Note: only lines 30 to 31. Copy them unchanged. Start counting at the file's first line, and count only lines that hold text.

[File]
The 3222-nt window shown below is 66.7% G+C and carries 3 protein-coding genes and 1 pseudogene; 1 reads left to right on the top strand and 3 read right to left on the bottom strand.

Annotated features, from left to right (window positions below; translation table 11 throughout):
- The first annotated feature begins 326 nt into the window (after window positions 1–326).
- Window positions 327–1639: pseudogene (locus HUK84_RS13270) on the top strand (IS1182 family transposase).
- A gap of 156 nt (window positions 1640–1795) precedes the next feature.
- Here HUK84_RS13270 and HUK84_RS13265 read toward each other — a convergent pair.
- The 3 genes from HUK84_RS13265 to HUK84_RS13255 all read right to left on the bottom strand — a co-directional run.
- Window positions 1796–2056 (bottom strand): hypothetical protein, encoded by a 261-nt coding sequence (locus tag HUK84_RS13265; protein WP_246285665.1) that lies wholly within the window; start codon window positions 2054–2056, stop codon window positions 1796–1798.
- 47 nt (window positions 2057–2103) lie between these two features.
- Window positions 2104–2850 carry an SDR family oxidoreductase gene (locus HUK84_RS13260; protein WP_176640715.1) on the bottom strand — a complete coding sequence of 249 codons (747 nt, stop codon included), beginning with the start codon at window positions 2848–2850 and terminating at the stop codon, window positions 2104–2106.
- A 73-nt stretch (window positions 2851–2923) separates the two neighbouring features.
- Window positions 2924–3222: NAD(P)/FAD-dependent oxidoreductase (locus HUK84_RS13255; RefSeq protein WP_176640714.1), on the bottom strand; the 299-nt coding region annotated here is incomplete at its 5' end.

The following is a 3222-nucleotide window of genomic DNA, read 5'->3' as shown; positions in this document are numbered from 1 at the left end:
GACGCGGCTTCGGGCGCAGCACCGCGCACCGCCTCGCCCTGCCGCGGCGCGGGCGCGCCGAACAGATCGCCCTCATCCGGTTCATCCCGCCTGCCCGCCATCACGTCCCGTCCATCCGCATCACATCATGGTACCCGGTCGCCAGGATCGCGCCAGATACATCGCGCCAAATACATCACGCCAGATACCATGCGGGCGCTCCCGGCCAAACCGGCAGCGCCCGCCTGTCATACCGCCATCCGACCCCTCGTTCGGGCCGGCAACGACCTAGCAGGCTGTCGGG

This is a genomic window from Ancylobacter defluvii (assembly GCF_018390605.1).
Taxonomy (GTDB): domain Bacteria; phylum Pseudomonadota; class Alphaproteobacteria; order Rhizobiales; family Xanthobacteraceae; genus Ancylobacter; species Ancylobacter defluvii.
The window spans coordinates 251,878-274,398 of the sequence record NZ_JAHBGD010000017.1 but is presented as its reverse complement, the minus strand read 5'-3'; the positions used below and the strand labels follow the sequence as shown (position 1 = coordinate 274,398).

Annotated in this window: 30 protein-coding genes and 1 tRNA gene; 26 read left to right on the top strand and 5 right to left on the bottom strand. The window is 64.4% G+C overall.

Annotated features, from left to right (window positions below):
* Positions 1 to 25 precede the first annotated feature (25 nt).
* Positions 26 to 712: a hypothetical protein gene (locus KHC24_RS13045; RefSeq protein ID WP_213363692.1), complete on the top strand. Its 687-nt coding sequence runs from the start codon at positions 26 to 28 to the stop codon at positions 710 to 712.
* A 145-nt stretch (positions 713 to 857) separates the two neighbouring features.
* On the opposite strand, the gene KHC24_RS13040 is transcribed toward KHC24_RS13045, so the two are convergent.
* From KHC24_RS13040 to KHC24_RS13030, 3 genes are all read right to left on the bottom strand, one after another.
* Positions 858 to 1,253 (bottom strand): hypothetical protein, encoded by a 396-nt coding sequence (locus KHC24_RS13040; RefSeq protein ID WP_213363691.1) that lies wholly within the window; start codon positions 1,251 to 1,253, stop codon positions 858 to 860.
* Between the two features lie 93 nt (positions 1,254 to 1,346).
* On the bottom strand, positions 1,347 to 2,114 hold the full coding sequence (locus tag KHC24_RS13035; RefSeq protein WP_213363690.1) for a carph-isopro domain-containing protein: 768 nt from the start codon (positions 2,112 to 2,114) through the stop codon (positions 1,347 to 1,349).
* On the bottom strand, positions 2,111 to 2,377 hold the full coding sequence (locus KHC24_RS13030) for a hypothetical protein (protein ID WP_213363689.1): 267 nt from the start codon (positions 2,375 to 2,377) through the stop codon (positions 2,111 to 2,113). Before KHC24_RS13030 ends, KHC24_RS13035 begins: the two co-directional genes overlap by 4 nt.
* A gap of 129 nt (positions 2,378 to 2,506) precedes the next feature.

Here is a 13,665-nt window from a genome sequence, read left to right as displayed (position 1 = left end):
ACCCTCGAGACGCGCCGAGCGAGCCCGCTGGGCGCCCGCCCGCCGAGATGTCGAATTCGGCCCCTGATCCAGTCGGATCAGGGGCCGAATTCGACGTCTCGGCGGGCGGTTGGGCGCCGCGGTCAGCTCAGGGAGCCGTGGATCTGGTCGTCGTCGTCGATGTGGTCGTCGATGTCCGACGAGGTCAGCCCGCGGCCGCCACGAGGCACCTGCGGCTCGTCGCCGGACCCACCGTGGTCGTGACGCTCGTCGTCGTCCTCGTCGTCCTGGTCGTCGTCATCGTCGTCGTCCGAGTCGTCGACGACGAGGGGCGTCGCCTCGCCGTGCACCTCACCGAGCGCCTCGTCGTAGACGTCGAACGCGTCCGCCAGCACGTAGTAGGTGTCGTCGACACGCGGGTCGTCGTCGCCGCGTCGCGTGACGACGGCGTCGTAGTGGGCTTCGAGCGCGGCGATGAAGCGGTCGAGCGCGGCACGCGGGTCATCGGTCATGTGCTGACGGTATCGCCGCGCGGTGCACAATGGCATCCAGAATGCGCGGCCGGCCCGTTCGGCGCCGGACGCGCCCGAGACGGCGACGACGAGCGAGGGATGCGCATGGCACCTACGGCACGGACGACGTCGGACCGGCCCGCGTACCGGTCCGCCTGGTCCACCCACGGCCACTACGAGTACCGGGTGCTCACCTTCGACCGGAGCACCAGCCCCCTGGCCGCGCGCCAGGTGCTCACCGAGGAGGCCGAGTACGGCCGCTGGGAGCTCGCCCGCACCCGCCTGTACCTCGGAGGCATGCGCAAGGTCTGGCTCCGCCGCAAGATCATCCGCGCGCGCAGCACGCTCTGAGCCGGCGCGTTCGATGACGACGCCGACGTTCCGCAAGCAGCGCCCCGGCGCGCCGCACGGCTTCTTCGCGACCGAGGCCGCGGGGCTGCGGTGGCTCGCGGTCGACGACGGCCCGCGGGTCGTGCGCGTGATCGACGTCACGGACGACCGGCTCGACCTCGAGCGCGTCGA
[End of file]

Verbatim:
Here is a 13,665-nt window from a genome sequence, read left to right as displayed (position 1 = left end):
ACCCTCGAGACGCGCCGAGCGAGCCCGCTGGGCGCCCGCCCGCCGAGATGTCGAATTCGGCCCCTGATCCAGTCGGATCAGGGGCCGAATTCGACGTCTCGGCGGGCGGTTGGGCGCCGCGGTCAGCTCAGGGAGCCGTGGATCTGGTCGTCGTCGTCGATGTGGTCGTCGATGTCCGACGAGGTCAGCCCGCGGCCGCCACGAGGCACCTGCGGCTCGTCGCCGGACCCACCGTGGTCGTGACGCTCGTCGTCGTCCTCGTCGTCCTGGTCGTCGTCATCGTCGTCGTCCGAGTCGTCGACGACGAGGGGCGTCGCCTCGCCGTGCACCTCACCGAGCGCCTCGTCGTAGACGTCGAACGCGTCCGCCAGCACGTAGTAGGTGTCGTCGACACGCGGGTCGTCGTCGCCGCGTCGCGTGACGACGGCGTCGTAGTGGGCTTCGAGCGCGGCGATGAAGCGGTCGAGCGCGGCACGCGGGTCATCGGTCATGTGCTGACGGTATCGCCGCGCGGTGCACAATGGCATCCAGAATGCGCGGCCGGCCCGTTCGGCGCCGGACGCGCCCGAGACGGCGACGACGAGCGAGGGATGCGCATGGCACCTACGGCACGGACGACGTCGGACCGGCCCGCGTACCGGTCCGCCTGGTCCACCCACGGCCACTACGAGTACCGGGTGCTCACCTTCGACCGGAGCACCAGCCCCCTGGCCGCGCGCCAGGTGCTCACCGAGGAGGCCGAGTACGGCCGCTGGGAGCTCGCCCGCACCCGCCTGTACCTCGGAGGCATGCGCAAGGTCTGGCTCCGCCGCAAGATCATCCGCGCGCGCAGCACGCTCTGAGCCGGCGCGTTCGATGACGACGCCGACGTTCCGCAAGCAGCGCCCCGGCGCGCCGCACGGCTTCTTCGCGACCGAGGCCGCGGGGCTGCGGTGGCTCGCGGTCGACGACGGCCCGCGGGTCGTGCGCGTGATCGACGTCACGGACGACCGGCTCGACCTCGAGCGCGTCGA